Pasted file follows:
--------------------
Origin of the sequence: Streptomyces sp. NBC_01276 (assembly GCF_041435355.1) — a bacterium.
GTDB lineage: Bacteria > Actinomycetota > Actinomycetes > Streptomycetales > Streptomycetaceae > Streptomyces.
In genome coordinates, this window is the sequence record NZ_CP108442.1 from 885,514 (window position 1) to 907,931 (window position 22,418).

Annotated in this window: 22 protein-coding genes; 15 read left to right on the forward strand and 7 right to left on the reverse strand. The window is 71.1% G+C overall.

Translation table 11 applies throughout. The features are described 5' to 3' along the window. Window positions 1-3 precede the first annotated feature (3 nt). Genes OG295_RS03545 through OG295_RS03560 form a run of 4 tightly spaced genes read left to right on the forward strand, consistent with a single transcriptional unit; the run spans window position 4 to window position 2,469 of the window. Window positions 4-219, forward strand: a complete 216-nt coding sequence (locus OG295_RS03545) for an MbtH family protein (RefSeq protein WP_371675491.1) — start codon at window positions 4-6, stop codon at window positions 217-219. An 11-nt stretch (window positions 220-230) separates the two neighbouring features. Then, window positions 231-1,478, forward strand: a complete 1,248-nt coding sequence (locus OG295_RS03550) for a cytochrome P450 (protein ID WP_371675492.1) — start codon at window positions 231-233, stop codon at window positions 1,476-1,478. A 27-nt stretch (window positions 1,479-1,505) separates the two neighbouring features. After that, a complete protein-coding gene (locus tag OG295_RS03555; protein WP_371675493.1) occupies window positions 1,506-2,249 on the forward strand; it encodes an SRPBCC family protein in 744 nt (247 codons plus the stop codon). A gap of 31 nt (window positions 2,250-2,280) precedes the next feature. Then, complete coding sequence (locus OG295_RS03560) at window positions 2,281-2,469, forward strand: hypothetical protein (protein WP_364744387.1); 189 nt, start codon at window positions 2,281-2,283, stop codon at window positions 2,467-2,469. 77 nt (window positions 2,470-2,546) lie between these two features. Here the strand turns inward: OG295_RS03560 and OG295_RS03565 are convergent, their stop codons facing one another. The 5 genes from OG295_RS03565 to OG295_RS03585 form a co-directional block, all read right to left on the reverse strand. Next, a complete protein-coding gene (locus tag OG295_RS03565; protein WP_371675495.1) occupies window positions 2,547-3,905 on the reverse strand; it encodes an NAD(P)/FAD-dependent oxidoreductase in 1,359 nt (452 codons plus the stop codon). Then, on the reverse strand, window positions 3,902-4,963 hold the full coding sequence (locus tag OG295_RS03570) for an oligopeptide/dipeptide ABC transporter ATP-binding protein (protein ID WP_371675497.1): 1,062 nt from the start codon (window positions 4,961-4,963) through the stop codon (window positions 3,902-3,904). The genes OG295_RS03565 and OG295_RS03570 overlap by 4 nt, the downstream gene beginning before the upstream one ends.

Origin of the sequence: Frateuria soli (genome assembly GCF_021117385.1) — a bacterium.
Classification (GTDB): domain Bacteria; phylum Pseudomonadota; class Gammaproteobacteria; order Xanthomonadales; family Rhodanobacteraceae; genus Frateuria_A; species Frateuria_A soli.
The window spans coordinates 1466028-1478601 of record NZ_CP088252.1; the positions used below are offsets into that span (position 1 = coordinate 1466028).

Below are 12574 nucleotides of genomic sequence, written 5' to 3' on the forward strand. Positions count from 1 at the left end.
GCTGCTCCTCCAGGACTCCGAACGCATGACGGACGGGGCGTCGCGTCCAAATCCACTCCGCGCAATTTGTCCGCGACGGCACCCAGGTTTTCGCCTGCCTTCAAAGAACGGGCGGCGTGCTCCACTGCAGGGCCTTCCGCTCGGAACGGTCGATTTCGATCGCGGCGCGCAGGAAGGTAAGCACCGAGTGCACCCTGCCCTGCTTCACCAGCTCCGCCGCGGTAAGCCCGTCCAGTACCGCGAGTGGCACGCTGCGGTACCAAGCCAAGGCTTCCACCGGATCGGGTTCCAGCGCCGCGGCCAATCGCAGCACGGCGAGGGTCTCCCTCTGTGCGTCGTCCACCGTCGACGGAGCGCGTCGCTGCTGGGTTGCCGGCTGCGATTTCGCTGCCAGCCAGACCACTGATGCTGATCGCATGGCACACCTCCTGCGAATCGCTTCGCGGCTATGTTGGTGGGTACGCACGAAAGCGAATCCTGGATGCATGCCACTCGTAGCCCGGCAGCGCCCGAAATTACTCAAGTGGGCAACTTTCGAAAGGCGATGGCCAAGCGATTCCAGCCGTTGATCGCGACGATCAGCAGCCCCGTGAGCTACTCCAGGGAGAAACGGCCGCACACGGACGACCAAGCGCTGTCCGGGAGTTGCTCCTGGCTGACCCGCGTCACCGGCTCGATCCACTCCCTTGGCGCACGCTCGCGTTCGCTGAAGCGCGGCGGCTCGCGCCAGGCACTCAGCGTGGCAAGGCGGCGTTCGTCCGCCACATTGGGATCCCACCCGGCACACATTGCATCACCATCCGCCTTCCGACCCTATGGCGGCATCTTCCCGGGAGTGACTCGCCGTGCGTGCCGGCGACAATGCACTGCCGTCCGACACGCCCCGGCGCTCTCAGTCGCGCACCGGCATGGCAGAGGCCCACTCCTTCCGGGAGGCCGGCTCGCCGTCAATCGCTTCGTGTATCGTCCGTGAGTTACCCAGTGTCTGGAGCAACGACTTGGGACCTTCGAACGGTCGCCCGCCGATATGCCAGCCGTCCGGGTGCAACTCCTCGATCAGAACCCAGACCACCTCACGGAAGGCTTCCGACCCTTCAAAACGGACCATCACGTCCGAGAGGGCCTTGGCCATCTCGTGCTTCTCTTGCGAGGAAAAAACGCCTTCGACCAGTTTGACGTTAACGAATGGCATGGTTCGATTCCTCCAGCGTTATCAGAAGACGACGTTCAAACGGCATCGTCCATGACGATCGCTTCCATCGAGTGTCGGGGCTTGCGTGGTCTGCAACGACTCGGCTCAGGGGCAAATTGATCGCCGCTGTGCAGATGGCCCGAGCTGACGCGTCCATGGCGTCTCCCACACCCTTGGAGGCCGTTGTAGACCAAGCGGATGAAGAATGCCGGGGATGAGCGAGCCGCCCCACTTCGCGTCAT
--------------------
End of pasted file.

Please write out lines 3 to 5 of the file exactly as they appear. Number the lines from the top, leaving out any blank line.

In genome coordinates, this window is the sequence record NZ_CP108442.1 from 885,514 (window position 1) to 907,931 (window position 22,418).

Annotated in this window: 22 protein-coding genes; 15 read left to right on the forward strand and 7 right to left on the reverse strand. The window is 71.1% G+C overall.

Translation table 11 applies throughout. The features are described 5' to 3' along the window. Window positions 1-3 precede the first annotated feature (3 nt). Genes OG295_RS03545 through OG295_RS03560 form a run of 4 tightly spaced genes read left to right on the forward strand, consistent with a single transcriptional unit; the run spans window position 4 to window position 2,469 of the window. Window positions 4-219, forward strand: a complete 216-nt coding sequence (locus OG295_RS03545) for an MbtH family protein (RefSeq protein WP_371675491.1) — start codon at window positions 4-6, stop codon at window positions 217-219. An 11-nt stretch (window positions 220-230) separates the two neighbouring features. Then, window positions 231-1,478, forward strand: a complete 1,248-nt coding sequence (locus OG295_RS03550) for a cytochrome P450 (protein ID WP_371675492.1) — start codon at window positions 231-233, stop codon at window positions 1,476-1,478. A 27-nt stretch (window positions 1,479-1,505) separates the two neighbouring features. After that, a complete protein-coding gene (locus tag OG295_RS03555; protein WP_371675493.1) occupies window positions 1,506-2,249 on the forward strand; it encodes an SRPBCC family protein in 744 nt (247 codons plus the stop codon). A gap of 31 nt (window positions 2,250-2,280) precedes the next feature. Then, complete coding sequence (locus OG295_RS03560) at window positions 2,281-2,469, forward strand: hypothetical protein (protein WP_364744387.1); 189 nt, start codon at window positions 2,281-2,283, stop codon at window positions 2,467-2,469. 77 nt (window positions 2,470-2,546) lie between these two features. Here the strand turns inward: OG295_RS03560 and OG295_RS03565 are convergent, their stop codons facing one another. The 5 genes from OG295_RS03565 to OG295_RS03585 form a co-directional block, all read right to left on the reverse strand. Next, a complete protein-coding gene (locus tag OG295_RS03565; protein WP_371675495.1) occupies window positions 2,547-3,905 on the reverse strand; it encodes an NAD(P)/FAD-dependent oxidoreductase in 1,359 nt (452 codons plus the stop codon). Then, on the reverse strand, window positions 3,902-4,963 hold the full coding sequence (locus tag OG295_RS03570) for an oligopeptide/dipeptide ABC transporter ATP-binding protein (protein ID WP_371675497.1): 1,062 nt from the start codon (window positions 4,961-4,963) through the stop codon (window positions 3,902-3,904). The genes OG295_RS03565 and OG295_RS03570 overlap by 4 nt, the downstream gene beginning before the upstream one ends.